Ah payday – the one day of the month that everyone looks forward to! But when you’re freelancing, your income isn’t always certain. You could have more than one pay day in the month, or worryingly, no pay day at all.
Sometimes you’re swamped with work and your clients are brilliant, paying you exactly when you want them to. But other times work dries up and for whatever reason, the clients you do have just aren’t paying their invoices quickly enough.
Yes, you might be lucky and have regular clients each week or month, but often things will be a little more ad hoc. Here we look at how freelancers get paid as well as questions you need to ask yourself each time a new client comes on board.
What type of contract will you offer?
Firstly, you need to clearly lay out your terms and conditions – preferably as a contract – before you start working. Each project and client will have a slightly different type of agreement.
Sometimes you’ll bill a client monthly for a set amount of work, or perhaps weekly. But for others it will happen as you complete each project or piece of work, which can make predicting cash flow tricky. It’s why it’s so important that everything is crystal clear from the outset.
Working on retainer
Another option you might want to consider is working on a retainer basis for certain clients. This means you’re guaranteed a set amount every month from that client, as long as you complete the agreed amount of work.
For many freelancers it’s a great way of working with a more predictable income, but for others it doesn’t quite work in practice. This could be because you haven’t worked with a client before so would prefer to start off more ad hoc, or because your workload is unpredictable.
Just make sure your retainer is watertight and you know exactly how many hours you’ll be doing and what work is expected in that time. Be clear about your cancellation notice too.
How much will you charge clients as a deposit?
If a project is going to be very large, it’s worth asking for a deposit up front. How much this is depends on the type of work you’re providing, and the industry. Many freelancers will ask for a 30-50% down-payment before work starts.
This not only gives you peace of mind that you won’t end up totally out of pocket should things go pear shaped, but also helps you better forecast your cash flow.
What are the payment options?
There are all sorts of different payment options you can offer your clients nowadays, including bank transfers, PayPal, or even card payments. Some freelancers even accept cryptocurrency although this of course comes with its own risks, so you need to know what you’re doing.
What does your invoice include?
Invoices are essential to let the client know what they owe and when it’s time to pay – even if you’ve already agreed everything.
An invoice should clearly show:
- An invoice number
- The amount due
- Your details, and your clients’ details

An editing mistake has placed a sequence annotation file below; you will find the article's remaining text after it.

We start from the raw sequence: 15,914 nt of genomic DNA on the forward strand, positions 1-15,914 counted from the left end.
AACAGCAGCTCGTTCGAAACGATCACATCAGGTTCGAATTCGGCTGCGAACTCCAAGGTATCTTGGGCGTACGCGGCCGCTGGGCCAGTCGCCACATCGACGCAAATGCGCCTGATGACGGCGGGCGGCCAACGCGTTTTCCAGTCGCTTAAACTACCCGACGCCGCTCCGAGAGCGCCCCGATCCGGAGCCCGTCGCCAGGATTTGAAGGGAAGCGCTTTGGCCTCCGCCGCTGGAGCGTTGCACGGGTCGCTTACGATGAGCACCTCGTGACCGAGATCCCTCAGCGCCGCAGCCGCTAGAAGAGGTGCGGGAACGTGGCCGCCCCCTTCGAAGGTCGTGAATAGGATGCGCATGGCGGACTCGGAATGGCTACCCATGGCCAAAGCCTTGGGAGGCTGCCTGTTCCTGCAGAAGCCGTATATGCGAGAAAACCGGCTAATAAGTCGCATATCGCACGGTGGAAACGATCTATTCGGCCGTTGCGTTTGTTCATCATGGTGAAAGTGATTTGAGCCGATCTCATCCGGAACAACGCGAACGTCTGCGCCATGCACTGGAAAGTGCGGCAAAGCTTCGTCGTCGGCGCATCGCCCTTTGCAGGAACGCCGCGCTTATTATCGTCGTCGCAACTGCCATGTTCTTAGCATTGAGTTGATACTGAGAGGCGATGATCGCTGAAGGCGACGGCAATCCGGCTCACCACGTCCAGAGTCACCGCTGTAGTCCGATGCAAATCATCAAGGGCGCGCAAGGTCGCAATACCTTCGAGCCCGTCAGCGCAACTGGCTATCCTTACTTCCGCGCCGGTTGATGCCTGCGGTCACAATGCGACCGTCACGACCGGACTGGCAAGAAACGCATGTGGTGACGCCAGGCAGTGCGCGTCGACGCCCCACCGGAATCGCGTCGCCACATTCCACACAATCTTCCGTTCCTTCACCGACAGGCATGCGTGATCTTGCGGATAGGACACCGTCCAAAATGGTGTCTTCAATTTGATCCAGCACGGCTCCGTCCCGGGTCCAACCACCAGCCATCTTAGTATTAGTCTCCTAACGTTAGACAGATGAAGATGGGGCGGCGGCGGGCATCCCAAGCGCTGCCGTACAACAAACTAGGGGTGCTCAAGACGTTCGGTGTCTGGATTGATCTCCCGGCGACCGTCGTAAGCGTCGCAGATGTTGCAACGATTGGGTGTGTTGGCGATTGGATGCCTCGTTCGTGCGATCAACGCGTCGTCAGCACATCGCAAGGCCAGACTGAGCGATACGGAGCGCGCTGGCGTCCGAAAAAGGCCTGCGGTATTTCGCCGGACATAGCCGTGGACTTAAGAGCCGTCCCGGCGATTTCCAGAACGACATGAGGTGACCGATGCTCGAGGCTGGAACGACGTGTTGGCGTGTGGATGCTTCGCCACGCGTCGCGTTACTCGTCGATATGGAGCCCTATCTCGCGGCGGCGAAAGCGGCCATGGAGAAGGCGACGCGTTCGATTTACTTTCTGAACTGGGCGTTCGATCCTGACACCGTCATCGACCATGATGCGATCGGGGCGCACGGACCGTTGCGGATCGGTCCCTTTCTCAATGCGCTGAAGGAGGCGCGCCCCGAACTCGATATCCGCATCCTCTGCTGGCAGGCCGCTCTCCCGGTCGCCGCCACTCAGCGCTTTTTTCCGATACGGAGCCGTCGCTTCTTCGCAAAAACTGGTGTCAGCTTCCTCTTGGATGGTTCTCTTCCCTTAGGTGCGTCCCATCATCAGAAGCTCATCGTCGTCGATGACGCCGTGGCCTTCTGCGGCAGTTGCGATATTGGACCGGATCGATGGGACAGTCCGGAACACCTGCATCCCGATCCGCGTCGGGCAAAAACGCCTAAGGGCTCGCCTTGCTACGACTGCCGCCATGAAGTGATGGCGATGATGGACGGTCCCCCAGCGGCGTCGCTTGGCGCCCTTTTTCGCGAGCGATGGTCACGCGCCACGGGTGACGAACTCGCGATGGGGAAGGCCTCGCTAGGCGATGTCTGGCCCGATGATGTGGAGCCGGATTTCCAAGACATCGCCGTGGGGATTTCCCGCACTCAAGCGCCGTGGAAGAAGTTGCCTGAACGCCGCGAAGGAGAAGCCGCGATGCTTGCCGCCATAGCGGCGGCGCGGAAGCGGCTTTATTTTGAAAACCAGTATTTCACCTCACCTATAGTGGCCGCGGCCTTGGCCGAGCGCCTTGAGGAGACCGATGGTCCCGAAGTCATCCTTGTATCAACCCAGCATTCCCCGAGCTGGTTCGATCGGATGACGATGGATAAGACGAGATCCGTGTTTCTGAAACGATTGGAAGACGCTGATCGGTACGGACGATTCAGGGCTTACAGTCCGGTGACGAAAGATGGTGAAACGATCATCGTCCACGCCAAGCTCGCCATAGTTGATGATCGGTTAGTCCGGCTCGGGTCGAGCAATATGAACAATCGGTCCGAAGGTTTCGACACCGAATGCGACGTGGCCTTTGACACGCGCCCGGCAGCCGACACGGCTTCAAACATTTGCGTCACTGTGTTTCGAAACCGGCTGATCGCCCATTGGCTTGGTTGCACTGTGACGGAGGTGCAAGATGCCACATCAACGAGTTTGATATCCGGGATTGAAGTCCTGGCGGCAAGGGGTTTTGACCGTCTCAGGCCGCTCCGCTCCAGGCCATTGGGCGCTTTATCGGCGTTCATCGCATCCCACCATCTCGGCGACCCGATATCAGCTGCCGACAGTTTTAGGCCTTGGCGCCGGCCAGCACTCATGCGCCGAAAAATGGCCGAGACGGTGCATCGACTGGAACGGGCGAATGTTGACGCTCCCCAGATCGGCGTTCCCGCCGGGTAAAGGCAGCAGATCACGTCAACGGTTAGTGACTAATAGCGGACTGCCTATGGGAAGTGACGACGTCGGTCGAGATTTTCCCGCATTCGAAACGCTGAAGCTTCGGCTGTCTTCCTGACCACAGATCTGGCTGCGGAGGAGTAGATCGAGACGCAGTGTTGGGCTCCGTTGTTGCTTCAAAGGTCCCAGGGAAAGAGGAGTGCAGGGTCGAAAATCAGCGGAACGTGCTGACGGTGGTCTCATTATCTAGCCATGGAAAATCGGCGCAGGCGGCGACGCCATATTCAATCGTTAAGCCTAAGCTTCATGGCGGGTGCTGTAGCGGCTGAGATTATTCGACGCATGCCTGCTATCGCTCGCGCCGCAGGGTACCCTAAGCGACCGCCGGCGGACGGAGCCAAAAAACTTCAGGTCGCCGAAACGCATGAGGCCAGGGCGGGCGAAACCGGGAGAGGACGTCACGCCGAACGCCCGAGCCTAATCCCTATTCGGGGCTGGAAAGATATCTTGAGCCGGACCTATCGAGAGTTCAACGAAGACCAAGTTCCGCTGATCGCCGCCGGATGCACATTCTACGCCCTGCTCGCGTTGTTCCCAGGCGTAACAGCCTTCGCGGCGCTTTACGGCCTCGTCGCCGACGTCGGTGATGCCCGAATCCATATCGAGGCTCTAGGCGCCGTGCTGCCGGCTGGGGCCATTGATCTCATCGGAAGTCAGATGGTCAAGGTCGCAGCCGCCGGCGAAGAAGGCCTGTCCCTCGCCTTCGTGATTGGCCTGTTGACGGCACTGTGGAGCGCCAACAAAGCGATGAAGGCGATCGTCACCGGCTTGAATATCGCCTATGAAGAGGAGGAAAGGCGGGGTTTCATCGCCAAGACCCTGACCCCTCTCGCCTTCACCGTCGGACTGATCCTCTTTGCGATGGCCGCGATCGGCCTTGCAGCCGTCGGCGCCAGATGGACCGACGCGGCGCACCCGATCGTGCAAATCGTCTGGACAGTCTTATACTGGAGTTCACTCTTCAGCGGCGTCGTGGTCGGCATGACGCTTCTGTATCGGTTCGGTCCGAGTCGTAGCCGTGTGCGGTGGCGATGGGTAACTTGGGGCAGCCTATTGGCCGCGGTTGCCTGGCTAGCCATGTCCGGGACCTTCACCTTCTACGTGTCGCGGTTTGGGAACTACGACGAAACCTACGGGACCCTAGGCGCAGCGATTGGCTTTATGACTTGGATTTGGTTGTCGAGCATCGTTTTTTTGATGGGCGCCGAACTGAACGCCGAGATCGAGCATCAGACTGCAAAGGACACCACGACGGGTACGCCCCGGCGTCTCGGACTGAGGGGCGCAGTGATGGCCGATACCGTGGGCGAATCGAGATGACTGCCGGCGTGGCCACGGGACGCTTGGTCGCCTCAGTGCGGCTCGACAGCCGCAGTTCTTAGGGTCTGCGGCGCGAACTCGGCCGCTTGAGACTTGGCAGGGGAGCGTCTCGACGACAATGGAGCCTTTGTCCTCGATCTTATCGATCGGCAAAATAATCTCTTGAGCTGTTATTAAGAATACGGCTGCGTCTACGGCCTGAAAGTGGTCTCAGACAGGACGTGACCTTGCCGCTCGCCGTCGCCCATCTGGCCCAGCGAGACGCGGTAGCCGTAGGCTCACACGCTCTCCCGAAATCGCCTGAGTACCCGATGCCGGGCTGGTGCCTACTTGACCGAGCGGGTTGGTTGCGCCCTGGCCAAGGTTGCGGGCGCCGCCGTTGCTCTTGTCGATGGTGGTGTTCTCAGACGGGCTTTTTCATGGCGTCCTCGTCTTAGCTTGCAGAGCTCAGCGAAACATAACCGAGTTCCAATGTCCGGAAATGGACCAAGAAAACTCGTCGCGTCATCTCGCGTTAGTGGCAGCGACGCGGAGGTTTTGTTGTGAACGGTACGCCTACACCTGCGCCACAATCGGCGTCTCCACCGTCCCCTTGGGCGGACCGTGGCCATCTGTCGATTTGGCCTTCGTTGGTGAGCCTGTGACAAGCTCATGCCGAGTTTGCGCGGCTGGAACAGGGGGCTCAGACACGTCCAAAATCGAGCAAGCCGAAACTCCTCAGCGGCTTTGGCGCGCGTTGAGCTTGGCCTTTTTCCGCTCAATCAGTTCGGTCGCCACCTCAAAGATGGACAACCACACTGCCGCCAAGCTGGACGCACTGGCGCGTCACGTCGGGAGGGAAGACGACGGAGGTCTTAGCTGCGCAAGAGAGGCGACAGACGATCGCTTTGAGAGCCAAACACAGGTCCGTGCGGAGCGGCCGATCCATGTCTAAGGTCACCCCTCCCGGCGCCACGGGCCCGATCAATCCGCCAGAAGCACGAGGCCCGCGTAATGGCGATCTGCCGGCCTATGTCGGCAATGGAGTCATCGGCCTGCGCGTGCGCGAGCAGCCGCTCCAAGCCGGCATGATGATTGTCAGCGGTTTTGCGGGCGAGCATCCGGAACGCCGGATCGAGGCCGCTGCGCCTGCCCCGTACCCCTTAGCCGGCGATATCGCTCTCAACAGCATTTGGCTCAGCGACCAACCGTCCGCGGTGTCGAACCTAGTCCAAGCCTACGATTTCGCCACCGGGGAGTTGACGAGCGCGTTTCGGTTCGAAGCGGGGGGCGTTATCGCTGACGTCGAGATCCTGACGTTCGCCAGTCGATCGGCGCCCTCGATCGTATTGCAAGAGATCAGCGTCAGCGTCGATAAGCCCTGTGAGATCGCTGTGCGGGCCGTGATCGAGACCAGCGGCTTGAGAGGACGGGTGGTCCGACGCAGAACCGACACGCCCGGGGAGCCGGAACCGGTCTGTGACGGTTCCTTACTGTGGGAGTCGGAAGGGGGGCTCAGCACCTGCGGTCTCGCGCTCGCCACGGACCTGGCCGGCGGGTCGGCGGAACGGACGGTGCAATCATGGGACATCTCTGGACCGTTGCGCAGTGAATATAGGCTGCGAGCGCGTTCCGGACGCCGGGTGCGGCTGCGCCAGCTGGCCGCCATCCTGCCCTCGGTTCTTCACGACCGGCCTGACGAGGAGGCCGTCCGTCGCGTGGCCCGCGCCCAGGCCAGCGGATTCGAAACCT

- A description of work carried out
- The date
- How you want to be paid. If this is by bank transfer, make sure you include your bank details too.
What if payments are overdue?
Sadly, this is something just about all freelancers will experience at some point or another. If your client has a payment deadline approaching, it’s a good idea to send them a gentle reminder.
But if the deadline does pass and they still haven’t paid, you’re well within your rights to charge late fees. These fees can include additional costs to reflect the time you spend chasing.
Payment reminders and dealing with late payments: Our tips
Be assertive (and yes you might need a thick skin). For most of us, talking about money is pretty taboo and awkward. It’s easy to avoid the issue, but that’s a fast-track way to short-changing yourself. Because here’s the thing: it’s YOUR money.
Maybe you’re scared of appearing desperate, or you’re worried about annoying them, so they don’t use your services again. But we bet your client would soon be on your back if you were running late with their work – so why wouldn’t you chase for a late payment?
There’s no need to be rude or aggressive (in fact you definitely shouldn’t be). Usually, a quick reminder or two by email will do the trick. Because let’s face it, your client is probably busy and has just forgotten.
And what if they still won’t pay? Well, even after repeated nudging there will be times when extracting payment is still like getting blood out of a stone. But don’t be put off! There are still plenty of things you can try without going into full on dispute mode. Be clear, and act quickly.
- Call them on the phone (this is much more personal and harder to delete than an email!)
- See if you can resolve the problem amicably by arranging for mediation
- Issue a Letter Before Action (LBA)
- If you’re still working for them, stop and instruct a collection agency
- Consider (as a bit of a last resort) taking the client to a small claims court.
Remember though, that taking any kind of legal action is likely to be expensive, so it really is a road you’ll only want to take in extreme circumstances. The debt will also need to be fairly large to justify this course of action.
Whatever happens, stay calm and consider your next steps rationally.